Polycystic Ovaries (PCO) is a common female hormone imbalance, which can result in ovarian cysts and
cause irregular (unpredictable) ovulation. Some women with PCO only have a period every second or third month making it very difficult to predict ovulation and ultimately making it difficult to become pregnant. Symptoms include weight gain, excess body hair and skin problems, such as acne. Although the cause is not known, it does seem to have some genetic links. Some women with PCO have Polycystic Ovarian Syndrome (PCOS), where the features mentioned above are also accompanied by disturbances in sugar balance, rather like diabetes.
This is known as insulin resistance and is associated with a number of metabolic disturbances.
PCO is diagnosed primarily by an ultrasound scan of the ovaries, as well as blood tests to measure the hormones associated with ovarian function. It may also be necessary to test sugar and insulin levels if PCOS seems to be present.
Endometrial tissue is the inner epithelial layer or lining tissue that grows within the uterus to protect a fertilized egg early in pregnancy. Endometriosis is a condition wherein there is an unnatural growth pattern of the endometrial tissue. The endometrial tissue of a patient with endometriosis can grow in other areas (outside the uterus), interrupting the normal functioning of the fallopian tubes or causing a growth in the ovaries, called endometrioma, that can affect follicle growth and impact the chances of a woman conceiving.
Symptoms of endometriosis could be pelvic discomfort during monthly periods, heavy menstruation, pain during intercourse and problems during urination.
To confirm endometriosis, a laparoscopy is conducted, wherein a telescope is inserted into the abdomen when the patient is under anesthesia. The presence of endometriotic cysts can be determined through ultrasound scanning.
During a natural pregnancy, the sperm and the egg fertilize to form an embryo in one of the fallopian tubes. The fertilized egg then moves to the uterus to attach to its lining. However, if there is tubal damage, this is unlikely to happen or, in some cases, the fertilized egg may actually implant into the fallopian tube. This condition is referred to as an ectopic pregnancy or tubal pregnancy and can lead to serious complications.
Initially, an ectopic or tubal pregnancy looks like a normal pregnancy. However, if you are already pregnant and experience symptoms such as extreme pelvic or belly pain or vaginal bleeding, it could mean that it is a tubal pregnancy and it is imperative that you consult with your doctor immediately.
Foetal loss occurs in as many as 25-30% of recognized pregnancies and when this condition is recurrent, it becomes extremely difficult. It means that the couple has to repeatedly undergo disappointment, after having dealt with the initial excitement of a confirmed pregnancy. If you have had two or more consecutive miscarriages, medical advice must be sought immediately in order to determine the cause of these recurrent miscarriages, seek treatment and prevent further miscarriages from occurring.
The main reason for first trimester losses (50-60%) is because the fetus has chromosomal abnormalities. These abnormalities occur when the embryo divides and grows, and is significantly higher in older mothers as the egg quality is poorer.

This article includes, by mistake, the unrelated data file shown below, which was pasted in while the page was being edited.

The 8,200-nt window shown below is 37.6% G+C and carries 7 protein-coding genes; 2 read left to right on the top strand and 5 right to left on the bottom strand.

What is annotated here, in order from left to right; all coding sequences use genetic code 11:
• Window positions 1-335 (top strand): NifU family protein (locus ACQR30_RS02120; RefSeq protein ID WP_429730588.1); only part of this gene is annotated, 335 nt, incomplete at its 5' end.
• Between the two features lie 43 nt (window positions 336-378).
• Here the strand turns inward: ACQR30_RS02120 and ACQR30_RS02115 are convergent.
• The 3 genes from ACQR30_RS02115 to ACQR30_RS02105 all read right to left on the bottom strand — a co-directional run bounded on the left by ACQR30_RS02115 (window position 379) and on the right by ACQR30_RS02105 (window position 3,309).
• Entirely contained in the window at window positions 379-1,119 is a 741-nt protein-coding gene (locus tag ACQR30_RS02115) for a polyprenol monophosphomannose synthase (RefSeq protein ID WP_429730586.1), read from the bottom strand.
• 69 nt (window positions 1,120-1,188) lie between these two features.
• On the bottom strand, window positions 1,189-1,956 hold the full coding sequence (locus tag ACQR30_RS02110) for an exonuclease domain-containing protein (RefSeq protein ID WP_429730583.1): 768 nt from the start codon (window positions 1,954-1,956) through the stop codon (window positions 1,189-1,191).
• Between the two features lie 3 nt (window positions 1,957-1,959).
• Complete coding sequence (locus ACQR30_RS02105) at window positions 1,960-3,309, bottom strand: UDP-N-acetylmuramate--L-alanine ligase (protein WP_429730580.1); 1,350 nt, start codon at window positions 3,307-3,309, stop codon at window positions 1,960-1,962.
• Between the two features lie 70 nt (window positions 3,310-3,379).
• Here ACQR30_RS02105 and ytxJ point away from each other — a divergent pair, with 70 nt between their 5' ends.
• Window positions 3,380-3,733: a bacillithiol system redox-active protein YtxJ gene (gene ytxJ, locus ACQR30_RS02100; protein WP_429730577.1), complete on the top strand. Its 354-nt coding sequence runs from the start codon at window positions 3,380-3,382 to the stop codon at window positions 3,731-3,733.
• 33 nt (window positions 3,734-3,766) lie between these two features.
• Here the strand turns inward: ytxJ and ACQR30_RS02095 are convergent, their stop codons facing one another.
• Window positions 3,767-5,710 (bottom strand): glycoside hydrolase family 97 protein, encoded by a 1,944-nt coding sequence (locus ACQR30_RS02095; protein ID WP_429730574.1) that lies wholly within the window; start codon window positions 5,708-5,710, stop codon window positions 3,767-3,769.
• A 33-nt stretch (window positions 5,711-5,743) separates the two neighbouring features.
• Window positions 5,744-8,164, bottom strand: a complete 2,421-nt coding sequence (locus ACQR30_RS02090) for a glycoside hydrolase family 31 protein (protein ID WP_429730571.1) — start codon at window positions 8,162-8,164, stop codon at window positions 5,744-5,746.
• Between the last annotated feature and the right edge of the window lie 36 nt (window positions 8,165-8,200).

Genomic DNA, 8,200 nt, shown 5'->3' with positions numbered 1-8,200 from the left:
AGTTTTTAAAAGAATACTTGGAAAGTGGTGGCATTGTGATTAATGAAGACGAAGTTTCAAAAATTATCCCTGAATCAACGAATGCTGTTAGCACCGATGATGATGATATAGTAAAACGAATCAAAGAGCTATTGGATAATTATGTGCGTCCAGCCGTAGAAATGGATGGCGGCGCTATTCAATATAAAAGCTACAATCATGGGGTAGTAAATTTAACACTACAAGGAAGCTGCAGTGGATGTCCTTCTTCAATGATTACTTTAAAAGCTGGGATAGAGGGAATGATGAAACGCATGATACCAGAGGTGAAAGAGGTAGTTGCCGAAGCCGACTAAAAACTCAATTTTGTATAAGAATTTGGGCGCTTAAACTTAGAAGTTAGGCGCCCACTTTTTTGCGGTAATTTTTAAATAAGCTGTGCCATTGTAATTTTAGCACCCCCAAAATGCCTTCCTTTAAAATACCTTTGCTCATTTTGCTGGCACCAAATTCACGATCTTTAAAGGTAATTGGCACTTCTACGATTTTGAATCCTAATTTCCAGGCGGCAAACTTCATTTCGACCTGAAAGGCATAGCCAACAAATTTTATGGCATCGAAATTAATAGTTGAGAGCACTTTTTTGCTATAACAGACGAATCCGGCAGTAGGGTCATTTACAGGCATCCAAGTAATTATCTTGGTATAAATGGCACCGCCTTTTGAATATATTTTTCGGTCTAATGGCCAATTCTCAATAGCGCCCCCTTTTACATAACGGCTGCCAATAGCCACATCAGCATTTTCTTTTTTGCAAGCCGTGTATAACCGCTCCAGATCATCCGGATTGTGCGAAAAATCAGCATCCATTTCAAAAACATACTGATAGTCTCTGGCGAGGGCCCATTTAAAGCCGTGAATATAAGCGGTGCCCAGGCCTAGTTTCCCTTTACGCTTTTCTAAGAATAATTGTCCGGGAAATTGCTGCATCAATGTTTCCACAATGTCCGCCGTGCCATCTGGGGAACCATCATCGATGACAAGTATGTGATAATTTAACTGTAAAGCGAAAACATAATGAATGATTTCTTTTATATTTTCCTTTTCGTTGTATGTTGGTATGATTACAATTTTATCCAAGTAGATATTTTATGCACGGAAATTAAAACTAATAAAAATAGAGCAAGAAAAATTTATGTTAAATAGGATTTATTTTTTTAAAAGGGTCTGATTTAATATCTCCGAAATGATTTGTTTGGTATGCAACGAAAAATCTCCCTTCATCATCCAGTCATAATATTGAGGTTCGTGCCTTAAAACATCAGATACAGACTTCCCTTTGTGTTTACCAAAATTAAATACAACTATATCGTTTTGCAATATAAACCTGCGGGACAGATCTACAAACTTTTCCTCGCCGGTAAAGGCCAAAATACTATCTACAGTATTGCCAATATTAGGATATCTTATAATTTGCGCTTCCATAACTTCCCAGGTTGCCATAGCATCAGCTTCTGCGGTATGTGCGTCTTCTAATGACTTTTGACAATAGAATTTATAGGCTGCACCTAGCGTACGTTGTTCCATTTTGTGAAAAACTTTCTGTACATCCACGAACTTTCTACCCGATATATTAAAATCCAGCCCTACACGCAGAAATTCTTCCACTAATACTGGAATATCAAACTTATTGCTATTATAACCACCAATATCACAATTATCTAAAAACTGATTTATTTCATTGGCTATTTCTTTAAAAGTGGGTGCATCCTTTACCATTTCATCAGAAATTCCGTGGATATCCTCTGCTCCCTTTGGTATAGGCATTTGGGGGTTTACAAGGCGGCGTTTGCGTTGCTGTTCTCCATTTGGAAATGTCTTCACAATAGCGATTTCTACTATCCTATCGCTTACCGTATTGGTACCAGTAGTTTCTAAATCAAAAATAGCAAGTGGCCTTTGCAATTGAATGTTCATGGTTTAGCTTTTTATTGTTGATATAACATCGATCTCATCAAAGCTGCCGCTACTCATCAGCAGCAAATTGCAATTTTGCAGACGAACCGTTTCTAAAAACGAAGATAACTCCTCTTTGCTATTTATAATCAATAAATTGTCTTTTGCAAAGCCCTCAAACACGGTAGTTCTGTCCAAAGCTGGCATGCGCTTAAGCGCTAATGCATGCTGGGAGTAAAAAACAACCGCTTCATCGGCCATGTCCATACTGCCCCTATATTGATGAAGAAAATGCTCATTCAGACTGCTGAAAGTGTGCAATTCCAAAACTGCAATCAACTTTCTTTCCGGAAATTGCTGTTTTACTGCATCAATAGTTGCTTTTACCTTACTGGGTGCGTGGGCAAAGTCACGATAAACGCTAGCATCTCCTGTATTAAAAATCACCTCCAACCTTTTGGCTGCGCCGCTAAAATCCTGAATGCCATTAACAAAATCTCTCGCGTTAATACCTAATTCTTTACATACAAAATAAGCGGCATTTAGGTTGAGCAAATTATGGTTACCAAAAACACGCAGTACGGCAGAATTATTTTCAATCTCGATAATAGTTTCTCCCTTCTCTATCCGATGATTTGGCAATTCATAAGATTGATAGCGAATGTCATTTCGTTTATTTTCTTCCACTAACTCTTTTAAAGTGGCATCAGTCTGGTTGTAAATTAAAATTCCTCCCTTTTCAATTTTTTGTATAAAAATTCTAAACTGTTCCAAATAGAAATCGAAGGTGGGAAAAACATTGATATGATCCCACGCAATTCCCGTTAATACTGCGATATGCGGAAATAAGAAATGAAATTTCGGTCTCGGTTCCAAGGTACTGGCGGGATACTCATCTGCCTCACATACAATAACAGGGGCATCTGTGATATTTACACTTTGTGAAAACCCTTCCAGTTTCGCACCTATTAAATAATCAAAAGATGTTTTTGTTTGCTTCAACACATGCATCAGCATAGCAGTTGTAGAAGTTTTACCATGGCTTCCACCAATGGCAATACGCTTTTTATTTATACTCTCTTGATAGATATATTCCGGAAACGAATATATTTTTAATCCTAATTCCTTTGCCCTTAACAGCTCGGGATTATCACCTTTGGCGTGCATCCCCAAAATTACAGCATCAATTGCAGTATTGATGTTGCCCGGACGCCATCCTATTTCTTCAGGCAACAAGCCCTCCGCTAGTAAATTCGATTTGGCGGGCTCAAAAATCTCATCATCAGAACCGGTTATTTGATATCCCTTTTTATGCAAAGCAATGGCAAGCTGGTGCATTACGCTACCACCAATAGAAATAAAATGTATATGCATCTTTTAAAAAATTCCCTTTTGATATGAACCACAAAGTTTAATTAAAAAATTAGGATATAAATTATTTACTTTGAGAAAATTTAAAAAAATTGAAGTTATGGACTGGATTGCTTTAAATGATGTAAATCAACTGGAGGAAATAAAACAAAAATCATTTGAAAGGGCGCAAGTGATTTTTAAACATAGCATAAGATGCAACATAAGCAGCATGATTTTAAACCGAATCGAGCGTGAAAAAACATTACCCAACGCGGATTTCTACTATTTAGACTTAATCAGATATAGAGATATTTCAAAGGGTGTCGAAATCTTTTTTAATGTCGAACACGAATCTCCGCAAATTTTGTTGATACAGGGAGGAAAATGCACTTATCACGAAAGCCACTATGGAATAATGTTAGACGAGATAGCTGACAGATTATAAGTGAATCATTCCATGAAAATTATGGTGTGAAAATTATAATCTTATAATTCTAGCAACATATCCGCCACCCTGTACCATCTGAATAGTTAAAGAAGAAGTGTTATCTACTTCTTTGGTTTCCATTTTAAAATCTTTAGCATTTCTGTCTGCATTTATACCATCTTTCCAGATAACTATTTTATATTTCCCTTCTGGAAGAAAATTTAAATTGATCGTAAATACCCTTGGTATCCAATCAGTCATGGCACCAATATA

Genetic testing of the embryos produced in an IVF procedure can help reduce the risk of miscarriage, as only chromosomally normal embryos would be placed into the uterus.
Secondary infertility refers to a condition when a couple who has already naturally conceived a child, face difficulties while trying to become pregnant again. Invariably, when a childless couple is unable to conceive, they tend to seek advice or treatment. This does not hold true always with couples who have secondary infertility, as they feel there is no cause for concern, having already had a child through natural conception.
Several lifestyle-related factors such as smoking, drinking, and obesity; injuries or diseases, which may have occurred since the last pregnancy, could impact fertility the second or third time around.
An irregular menstrual cycle, caused by hormonal imbalances, affects fertility amongst women. As eggs are not produced regularly on account of irregular ovulation, planning a pregnancy is not possible. However, for the most part, cases of irregular menstrual cycles are treatable.
Polycystic Ovaries (PCO) and Polycystic Ovary Syndrome (PCOS) and a sudden significant weight loss or weight gain in a short period of time, hormonal imbalance and co-existing medical problems, such as thyroid disease or diabetes can cause irregular menstrual cycles.
Diminishing ovarian reserve is another cause of infertility among women. Ovarian reserve refers to the capacity of a woman’s ovaries to produce healthy and viable eggs. Although eggs are still produced until menopause, the ovarian reserve and the quality of available eggs naturally begins to decrease after the age of 35.
Symptoms of an impending menopause include hot flashes, irregular periods, night sweats, irritability, and difficulty concentrating or decreased sexual drive. Though a diminishing ovarian reserve is something that occurs naturally as women age, external factors such as environmental toxins and lifestyle choices can also play a role in impacting the ovarian reserve in women.
Infertility can also be caused by growths such as adenomyosis, polyps and fibroids on the reproductive organs of a woman. Adenomyosis refers to the condition when endometrial tissue grows into the muscular layer of the uterus. Non-cancerous growths that occur in the vagina, uterine lining or cervix are known as polyps. Non-cancerous tumours of varying sizes that grow in or around the uterus are called fibroids.
Spotting during sexual intercourse, heavy menstrual bleeding or irregular periods are all symptoms of adenomyosis, polyps and fibroids.